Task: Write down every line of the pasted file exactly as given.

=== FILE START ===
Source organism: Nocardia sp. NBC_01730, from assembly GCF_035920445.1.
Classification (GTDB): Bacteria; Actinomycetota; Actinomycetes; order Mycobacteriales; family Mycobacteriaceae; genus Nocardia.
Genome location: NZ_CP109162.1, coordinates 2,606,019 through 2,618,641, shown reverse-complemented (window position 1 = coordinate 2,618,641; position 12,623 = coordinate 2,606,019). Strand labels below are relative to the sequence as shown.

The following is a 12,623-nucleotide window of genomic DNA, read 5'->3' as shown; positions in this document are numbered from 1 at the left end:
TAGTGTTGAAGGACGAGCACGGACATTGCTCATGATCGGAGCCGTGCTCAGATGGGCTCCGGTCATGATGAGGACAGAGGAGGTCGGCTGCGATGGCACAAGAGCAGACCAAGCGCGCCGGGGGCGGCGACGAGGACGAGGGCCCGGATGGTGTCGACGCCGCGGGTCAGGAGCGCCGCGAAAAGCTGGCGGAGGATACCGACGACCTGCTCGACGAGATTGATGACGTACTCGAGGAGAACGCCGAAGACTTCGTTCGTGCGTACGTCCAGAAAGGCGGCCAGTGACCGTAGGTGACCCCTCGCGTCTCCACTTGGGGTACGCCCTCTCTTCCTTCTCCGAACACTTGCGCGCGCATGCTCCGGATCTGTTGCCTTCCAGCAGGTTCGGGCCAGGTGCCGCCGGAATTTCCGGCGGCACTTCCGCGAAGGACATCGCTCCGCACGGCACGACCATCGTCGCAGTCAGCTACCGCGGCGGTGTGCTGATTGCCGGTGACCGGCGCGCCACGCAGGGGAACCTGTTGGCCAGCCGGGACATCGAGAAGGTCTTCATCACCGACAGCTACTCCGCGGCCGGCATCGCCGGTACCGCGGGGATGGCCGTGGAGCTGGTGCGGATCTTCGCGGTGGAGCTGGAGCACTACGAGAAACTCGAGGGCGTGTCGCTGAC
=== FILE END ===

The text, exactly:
Source organism: Nocardia sp. NBC_01730, from assembly GCF_035920445.1.
Classification (GTDB): Bacteria; Actinomycetota; Actinomycetes; order Mycobacteriales; family Mycobacteriaceae; genus Nocardia.
Genome location: NZ_CP109162.1, coordinates 2,606,019 through 2,618,641, shown reverse-complemented (window position 1 = coordinate 2,618,641; position 12,623 = coordinate 2,606,019). Strand labels below are relative to the sequence as shown.

The following is a 12,623-nucleotide window of genomic DNA, read 5'->3' as shown; positions in this document are numbered from 1 at the left end:
TAGTGTTGAAGGACGAGCACGGACATTGCTCATGATCGGAGCCGTGCTCAGATGGGCTCCGGTCATGATGAGGACAGAGGAGGTCGGCTGCGATGGCACAAGAGCAGACCAAGCGCGCCGGGGGCGGCGACGAGGACGAGGGCCCGGATGGTGTCGACGCCGCGGGTCAGGAGCGCCGCGAAAAGCTGGCGGAGGATACCGACGACCTGCTCGACGAGATTGATGACGTACTCGAGGAGAACGCCGAAGACTTCGTTCGTGCGTACGTCCAGAAAGGCGGCCAGTGACCGTAGGTGACCCCTCGCGTCTCCACTTGGGGTACGCCCTCTCTTCCTTCTCCGAACACTTGCGCGCGCATGCTCCGGATCTGTTGCCTTCCAGCAGGTTCGGGCCAGGTGCCGCCGGAATTTCCGGCGGCACTTCCGCGAAGGACATCGCTCCGCACGGCACGACCATCGTCGCAGTCAGCTACCGCGGCGGTGTGCTGATTGCCGGTGACCGGCGCGCCACGCAGGGGAACCTGTTGGCCAGCCGGGACATCGAGAAGGTCTTCATCACCGACAGCTACTCCGCGGCCGGCATCGCCGGTACCGCGGGGATGGCCGTGGAGCTGGTGCGGATCTTCGCGGTGGAGCTGGAGCACTACGAGAAACTCGAGGGCGTGTCGCTGAC